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Tuesday, 22 August, 2000, 13:12 GMT 14:12 UK
Out of Africa
Tracks  BBC
Tracks suggest Italy was not an island
By the BBC's Toby Murcott

Fossil tracks found in Southern Italy suggest the Italian peninsular was connected to Northern Africa during the reign of the dinosaurs.

A hundred and thirty million years ago a group of dinosaurs walked across a muddy plain, leaving a trail of sixty massive footprints behind them.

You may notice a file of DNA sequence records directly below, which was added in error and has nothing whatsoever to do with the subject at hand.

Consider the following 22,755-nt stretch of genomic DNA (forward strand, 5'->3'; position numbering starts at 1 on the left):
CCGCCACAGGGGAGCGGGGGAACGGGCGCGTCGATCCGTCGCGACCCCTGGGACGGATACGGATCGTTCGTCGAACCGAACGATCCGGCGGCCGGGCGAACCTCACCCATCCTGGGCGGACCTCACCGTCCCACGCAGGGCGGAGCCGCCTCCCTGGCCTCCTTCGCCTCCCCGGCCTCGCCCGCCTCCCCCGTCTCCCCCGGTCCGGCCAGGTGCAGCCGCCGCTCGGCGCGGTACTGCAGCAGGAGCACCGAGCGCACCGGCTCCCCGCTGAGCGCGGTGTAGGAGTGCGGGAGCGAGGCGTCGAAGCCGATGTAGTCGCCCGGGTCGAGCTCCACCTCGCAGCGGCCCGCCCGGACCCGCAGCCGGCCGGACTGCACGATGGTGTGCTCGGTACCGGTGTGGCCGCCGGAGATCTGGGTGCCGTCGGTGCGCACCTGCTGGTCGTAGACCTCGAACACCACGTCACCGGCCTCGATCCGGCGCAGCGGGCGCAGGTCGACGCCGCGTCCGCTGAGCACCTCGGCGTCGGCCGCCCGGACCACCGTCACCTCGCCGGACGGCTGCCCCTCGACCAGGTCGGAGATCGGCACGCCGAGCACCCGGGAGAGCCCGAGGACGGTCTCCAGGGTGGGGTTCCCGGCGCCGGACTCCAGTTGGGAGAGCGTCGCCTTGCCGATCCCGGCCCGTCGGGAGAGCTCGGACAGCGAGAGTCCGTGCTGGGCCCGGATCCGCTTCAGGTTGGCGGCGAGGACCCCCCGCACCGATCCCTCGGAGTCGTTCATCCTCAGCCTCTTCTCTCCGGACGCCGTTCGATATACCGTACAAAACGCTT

The tracks solidified into rock - and have just been uncovered by a team of geologists from the University of Ferrara in Italy.

Some of the footprints have been identified as belonging to an Iguanadon, a nine metre long, five-tonne dinosaur.

The herbivorous creature is similar to dinosaurs that lived in North Africa - and this suggests that Southern Italy was connected to Africa a hundred and thirty million years ago.

Geological evidence supports the idea that Italy and north Africa are made from the same rocks - but up to now it was thought that the Italy of today was just a group of islands off the African coast.

But giant dinosaurs like the Iguanadon could not have survived on small islands - so the footprints are strong evidence that Italy was part of continental Africa.

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